Formula 1 legend Sir Stirling Moss, who was famously known as the greatest driver never to have won the world championship has died aged 90.
Sir Stirling Moss had a 10 year career in F1, winning 16 races from 66 starts, in an era flooded with incredible talent and bravery.
Moss raced for the likes of Mercedes, Vanwall, Cooper, Lotus and BRM throughout his 10 year F1 career, and finished no lower than third in the world championship in every year where he completed a full season, finishing runner-up on four occasions.
Although Moss is mostly known for his exploits in Formula 1, including his friendly rivalries with Juan Manuel Fangio and Ferrari’s Mike Hailwood, Moss was also successful in endurance racing with notable results including a class win in the 1956 Le Mans 24 Hours, outright victory in the 1954 12 Hours of Sebring in addition to an incredible victory in the 1955 Mille Miglia with Denis Jenkinson as his navigator.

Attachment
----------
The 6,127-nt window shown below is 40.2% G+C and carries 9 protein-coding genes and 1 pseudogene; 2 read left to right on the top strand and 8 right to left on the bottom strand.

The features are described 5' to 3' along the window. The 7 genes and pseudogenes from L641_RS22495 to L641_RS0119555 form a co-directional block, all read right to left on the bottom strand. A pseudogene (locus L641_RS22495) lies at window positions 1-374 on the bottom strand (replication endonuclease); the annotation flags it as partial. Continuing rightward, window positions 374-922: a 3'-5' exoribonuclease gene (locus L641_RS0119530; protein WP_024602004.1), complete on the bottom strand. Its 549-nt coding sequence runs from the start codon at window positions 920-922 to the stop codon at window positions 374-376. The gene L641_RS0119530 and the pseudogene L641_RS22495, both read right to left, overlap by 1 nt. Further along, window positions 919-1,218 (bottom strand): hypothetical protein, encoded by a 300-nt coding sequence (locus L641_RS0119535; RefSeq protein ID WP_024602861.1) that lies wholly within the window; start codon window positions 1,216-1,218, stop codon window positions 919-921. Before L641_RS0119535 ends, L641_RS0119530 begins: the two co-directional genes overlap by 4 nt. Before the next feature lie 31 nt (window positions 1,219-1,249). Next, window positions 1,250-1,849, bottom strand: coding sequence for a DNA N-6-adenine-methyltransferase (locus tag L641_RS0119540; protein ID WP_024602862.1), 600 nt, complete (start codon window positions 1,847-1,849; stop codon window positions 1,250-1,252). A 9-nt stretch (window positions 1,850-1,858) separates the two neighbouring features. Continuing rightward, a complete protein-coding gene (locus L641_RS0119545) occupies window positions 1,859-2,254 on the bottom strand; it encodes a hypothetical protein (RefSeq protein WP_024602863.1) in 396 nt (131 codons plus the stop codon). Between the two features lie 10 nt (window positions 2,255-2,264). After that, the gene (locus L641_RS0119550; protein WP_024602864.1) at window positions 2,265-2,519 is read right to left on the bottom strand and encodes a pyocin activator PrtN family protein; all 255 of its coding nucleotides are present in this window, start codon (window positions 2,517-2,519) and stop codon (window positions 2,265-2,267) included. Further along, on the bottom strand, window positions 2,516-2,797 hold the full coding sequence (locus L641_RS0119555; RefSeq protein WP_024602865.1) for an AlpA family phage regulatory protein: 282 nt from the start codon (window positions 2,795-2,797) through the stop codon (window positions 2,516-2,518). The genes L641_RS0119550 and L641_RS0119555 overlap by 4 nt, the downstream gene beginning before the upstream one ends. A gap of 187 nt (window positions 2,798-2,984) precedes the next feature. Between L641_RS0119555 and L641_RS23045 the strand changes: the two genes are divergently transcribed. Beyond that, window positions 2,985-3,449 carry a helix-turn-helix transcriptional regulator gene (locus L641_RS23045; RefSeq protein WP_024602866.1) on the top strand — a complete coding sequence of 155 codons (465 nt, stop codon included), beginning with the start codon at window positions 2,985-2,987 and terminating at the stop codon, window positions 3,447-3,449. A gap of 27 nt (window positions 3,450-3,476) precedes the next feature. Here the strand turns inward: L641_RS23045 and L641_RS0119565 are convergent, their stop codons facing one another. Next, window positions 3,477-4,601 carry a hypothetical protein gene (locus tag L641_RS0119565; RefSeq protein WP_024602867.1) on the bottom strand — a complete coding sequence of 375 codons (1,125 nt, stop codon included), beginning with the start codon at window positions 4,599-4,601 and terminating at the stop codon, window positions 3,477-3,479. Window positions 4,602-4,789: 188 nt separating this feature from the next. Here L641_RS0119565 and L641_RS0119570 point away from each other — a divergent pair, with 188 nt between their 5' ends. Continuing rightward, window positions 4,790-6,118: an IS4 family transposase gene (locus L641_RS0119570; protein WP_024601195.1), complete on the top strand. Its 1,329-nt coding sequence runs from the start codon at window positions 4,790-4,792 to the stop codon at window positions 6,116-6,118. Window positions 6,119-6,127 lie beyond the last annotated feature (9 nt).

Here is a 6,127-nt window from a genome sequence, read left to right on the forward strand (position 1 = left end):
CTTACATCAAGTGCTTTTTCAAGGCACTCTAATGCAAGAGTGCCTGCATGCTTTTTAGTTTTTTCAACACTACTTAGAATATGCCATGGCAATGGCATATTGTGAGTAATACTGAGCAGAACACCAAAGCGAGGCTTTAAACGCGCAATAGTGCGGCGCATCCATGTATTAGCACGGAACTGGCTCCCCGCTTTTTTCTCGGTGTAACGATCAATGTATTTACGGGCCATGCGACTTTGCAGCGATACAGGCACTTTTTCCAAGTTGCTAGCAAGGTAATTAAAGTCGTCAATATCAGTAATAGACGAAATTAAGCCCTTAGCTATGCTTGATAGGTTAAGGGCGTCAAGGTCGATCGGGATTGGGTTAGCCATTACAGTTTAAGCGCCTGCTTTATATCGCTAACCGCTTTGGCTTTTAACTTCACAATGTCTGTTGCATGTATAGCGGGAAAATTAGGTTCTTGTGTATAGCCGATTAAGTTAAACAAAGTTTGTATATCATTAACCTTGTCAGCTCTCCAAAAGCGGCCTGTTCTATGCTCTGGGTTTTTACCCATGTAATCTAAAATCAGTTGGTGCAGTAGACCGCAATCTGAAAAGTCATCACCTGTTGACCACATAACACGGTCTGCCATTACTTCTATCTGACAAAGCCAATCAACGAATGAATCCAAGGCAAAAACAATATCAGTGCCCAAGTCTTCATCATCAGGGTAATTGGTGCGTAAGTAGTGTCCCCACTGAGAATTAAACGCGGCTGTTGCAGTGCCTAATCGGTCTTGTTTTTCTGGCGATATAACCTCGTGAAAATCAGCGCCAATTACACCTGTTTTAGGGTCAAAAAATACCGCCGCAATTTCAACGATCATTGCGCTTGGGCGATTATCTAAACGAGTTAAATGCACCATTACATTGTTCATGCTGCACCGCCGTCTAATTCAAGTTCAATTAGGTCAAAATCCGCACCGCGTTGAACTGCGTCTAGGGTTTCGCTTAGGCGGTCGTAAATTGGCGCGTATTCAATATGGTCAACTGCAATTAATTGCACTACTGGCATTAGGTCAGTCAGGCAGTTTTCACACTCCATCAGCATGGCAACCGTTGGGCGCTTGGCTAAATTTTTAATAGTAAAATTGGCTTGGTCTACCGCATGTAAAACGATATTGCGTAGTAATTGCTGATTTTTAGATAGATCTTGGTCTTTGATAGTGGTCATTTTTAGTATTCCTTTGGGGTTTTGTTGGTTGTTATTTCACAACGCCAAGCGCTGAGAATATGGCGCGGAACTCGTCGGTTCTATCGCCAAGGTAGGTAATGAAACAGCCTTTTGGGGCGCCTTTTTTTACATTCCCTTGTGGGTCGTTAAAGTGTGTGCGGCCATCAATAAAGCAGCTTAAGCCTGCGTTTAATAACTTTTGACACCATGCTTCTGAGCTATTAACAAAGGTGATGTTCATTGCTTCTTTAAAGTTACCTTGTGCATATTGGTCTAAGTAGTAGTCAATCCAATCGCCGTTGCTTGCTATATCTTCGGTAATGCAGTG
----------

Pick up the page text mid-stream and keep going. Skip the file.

Although Moss’ last season in Formula 1 was in 1961, he had been looking at an opportunity to return the following year, and took part in the Glover Trophy at Goodwood with Lotus, but he crashed heavily, with the injuries sustained putting him in a coma for a month.
Although he came out of the coma, he was paralysed down the left side of his body for the following six months, and although he fully recovered, he found that he had lost the speed he once had and so decided to retire from racing.
In the following years Moss carved out a second career working as a commentator and also made multiple appearances at the Goodwood revival and Festival of Speed.
He may not have a world championship title to his name, but Moss will always be remembered for being one of the greatest racing drivers to have ever graced the world.